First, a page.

Open-File Report 2014–1153
Mercury (Hg) analyses were obtained for 42 samples of feed coal provided by Eskom, the national electric utility of South Africa, representing all 13 coal-fired power stations operated by Eskom in South Africa. This sampling includes results for three older power stations returned to service starting in the late 2000s. These stations were not sampled in the most recent previous study. Mercury concentrations determined in the present study are similar to or slightly lower than those previously reported, and input Hg for the three stations returned to service is comparable to that for the other 10 power stations. Determination of halogen contents of the 42 feed coals confirms that chlorine contents are generally low, and as such, the extent of Hg self-capture by particulate control devices (PCDs) is rather limited. Eight density separates of a South African Highveld (#4) coal were also provided by Eskom, and these show a strong mineralogical association of Hg (and arsenic) with pyrite. The density separates were used to predict Hg and ash contents of coal products used in South Africa or exported. A suite of 48 paired samples of pulverization-mill feed coal and fly ash collected in a previous (2010) United Nations Environment Programme-sponsored study of emissions from the Duvha and Kendal power stations was obtained for further investigation in the present study. These samples show that in each station, Hg capture varies by boiler unit and confirms that units equipped with fabric filters for air pollution control are much more effective in capturing Hg than those equipped with electrostatic precipitators. Apart from tracking the performance of PCDs individually, changes resulting in improved mercury capture of the Eskom fleet are discussed. These include Hg reduction through coal selection and washing, as well as through optimization of equipment and operational parameters. Operational changes leading to increased mercury capture include increasing mercury adsorption on unburned carbon and minimizing the concentration of sulfuric acid vapor in the flue gas. Equipment options for improving Hg capture include addition of fabric filters, use of halogenated sorbents, and addition of flue gas desulfurization (FGD) scrubbers, listed in order of increasing cost. The capital cost of adding FGD scrubbers to existing plants is probably too high to be justified on the grounds of Hg removal alone. However, if future regulations require reductions in sulfur dioxide emissions, and FGDs are installed to meet these standards, further reduction in Hg emissions will be a co-benefit of this installation.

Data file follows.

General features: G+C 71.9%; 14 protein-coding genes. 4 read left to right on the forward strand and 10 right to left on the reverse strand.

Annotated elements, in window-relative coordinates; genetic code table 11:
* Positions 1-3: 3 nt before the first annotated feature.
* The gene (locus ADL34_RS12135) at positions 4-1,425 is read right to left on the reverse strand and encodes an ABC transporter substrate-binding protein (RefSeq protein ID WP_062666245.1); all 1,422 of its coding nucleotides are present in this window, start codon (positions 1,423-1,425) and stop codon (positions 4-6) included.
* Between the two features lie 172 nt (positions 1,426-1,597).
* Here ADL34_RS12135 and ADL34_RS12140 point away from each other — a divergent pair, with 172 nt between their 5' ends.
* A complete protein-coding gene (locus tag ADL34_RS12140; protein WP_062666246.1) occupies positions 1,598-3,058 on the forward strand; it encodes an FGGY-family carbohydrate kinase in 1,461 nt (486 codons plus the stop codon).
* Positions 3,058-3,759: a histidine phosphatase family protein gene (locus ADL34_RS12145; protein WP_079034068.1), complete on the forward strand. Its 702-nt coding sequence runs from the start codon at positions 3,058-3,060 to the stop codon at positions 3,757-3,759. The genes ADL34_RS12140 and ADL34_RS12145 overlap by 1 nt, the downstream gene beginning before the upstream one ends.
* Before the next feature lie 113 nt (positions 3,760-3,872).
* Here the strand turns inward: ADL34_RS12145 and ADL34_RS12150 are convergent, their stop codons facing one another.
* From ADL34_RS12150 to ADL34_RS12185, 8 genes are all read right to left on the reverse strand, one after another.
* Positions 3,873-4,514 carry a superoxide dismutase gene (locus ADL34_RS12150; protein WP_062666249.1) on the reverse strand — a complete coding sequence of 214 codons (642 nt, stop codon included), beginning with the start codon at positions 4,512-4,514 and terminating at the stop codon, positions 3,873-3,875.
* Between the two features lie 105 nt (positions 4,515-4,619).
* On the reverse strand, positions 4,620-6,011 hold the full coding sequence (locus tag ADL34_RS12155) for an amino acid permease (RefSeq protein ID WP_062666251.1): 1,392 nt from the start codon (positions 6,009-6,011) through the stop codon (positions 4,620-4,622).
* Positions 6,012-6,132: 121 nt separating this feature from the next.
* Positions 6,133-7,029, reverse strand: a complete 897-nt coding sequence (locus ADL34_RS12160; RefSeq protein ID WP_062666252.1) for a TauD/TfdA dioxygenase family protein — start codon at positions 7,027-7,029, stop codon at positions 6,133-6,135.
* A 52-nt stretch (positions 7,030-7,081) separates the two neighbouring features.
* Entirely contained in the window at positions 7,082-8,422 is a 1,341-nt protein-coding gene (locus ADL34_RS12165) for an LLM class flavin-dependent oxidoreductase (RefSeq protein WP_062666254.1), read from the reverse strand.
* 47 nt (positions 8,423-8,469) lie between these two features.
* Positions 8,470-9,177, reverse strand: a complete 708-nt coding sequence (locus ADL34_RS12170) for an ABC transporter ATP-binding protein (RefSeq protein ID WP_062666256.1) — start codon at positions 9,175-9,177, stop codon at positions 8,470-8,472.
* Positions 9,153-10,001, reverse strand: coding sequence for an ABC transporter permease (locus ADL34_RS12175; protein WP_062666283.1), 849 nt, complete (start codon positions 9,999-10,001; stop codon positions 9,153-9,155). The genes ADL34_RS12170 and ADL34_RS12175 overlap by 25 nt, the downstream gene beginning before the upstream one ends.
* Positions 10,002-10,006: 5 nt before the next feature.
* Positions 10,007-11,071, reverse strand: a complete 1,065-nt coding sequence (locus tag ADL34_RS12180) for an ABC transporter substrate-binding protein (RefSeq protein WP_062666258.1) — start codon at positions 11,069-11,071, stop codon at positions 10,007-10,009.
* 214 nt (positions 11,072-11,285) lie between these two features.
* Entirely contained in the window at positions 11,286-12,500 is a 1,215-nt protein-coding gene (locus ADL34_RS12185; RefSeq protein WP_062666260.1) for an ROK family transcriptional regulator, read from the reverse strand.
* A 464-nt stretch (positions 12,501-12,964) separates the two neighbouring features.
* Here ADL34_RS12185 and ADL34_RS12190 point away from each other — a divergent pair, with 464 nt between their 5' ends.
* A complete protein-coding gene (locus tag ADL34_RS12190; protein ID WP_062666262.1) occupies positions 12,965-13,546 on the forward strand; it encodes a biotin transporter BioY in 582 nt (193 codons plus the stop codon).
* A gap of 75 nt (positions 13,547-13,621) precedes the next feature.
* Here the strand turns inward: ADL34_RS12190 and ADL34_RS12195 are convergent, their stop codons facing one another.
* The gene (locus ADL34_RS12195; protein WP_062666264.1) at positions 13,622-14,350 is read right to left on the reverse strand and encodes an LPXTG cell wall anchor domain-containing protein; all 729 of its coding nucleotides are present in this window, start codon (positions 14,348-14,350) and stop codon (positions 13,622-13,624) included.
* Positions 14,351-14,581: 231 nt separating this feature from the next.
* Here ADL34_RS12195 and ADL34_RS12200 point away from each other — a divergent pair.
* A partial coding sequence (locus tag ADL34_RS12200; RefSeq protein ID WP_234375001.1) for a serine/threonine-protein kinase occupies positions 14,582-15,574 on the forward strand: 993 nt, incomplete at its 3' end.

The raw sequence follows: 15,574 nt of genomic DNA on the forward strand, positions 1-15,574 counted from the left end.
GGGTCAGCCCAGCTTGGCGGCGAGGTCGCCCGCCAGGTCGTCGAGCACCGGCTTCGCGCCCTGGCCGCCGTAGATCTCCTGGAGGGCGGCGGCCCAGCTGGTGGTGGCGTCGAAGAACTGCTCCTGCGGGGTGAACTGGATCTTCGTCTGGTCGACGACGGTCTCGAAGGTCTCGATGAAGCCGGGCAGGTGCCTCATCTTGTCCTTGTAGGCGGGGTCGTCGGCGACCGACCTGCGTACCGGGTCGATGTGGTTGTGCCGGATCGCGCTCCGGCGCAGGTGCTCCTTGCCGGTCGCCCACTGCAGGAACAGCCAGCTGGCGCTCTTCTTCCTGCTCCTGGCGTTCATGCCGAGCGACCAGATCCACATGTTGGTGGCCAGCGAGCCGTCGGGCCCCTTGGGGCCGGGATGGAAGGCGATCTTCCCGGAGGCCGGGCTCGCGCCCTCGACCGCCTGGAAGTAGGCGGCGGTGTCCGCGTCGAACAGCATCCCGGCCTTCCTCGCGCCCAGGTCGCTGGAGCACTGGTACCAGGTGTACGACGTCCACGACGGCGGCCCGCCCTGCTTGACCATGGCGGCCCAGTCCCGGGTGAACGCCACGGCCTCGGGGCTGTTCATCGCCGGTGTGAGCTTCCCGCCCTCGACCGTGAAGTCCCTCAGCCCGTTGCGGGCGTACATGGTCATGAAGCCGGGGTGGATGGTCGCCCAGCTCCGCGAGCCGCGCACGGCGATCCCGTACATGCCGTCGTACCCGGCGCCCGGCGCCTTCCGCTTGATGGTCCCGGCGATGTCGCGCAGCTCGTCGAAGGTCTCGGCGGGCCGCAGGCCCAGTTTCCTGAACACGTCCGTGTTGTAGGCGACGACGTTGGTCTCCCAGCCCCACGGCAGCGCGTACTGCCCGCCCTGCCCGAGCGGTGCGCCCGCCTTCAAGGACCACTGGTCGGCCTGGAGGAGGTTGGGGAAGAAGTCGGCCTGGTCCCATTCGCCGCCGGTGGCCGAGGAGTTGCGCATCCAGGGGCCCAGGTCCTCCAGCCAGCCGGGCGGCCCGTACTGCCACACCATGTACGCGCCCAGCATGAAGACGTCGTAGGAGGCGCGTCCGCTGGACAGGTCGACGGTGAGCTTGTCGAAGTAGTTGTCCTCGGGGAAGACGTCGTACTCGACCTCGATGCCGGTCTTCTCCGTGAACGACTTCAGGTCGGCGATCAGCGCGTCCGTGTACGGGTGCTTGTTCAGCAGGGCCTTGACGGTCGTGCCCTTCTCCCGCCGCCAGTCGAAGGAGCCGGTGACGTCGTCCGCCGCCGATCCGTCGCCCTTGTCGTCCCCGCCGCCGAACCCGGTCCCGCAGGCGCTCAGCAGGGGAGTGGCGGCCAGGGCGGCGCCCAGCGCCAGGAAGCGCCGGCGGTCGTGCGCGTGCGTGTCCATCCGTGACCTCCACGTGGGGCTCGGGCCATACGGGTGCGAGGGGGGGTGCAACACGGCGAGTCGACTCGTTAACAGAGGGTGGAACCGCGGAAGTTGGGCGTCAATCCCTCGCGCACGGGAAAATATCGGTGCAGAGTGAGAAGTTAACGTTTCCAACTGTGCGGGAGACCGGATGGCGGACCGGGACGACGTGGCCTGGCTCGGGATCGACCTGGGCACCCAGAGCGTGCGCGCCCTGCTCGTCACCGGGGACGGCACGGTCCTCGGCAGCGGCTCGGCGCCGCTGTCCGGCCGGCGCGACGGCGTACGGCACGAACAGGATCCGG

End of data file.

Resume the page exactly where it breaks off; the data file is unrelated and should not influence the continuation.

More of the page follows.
In this revised version, corrected results for the suite of 42 samples of feed coal and 8 density separates determined by inductively coupled plasma-mass spectrometry (ICP-MS) replace results originally reported in the 2014 version of this report. In many cases, especially for the transition metals, values reported here are lower than those originally reported, and in some cases, the corrected results are less than 50 percent of their original values. Note that results for mercury (Hg) and halogens contained in the original report are unaffected by revisions to ICP-MS data included here. This revised version also includes the following updates: (1) data for selenium, which were not available for inclusion in the original publication, are now provided; (2) results for ICP-MS trace element data are expressed here on a whole-coal dry basis to facilitate comparison with published results for coals elsewhere; and (3) the text has been updated to take into account the U.S. Supreme Court decision of June 29, 2015, which puts on hold implementation of U.S. Environmental Protection Agency Mercury and Air Toxics Standards in the United States.
First posted December 15, 2014.
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Kolker, Allan, Senior, C.L., and van Alphen, Chris, 2014, Collaborative studies for mercury characterization in coal and coal combustion products, Republic of South Africa (ver. 2.0, May 2016): U.S. Geological Survey Open-File Report 2014–1153, 47 p., https://dx.doi.org/10.3133/ofr20141153.
ISSN 2331-1258 (online)
2. Feed Coals
3. Density Separates of Highveld (#4) Coal
4. Supplemental Results for Duvha and Kendal Power Stations
Appendix 1. Analytical Quality Assurance and Inter-laboratory Comparisons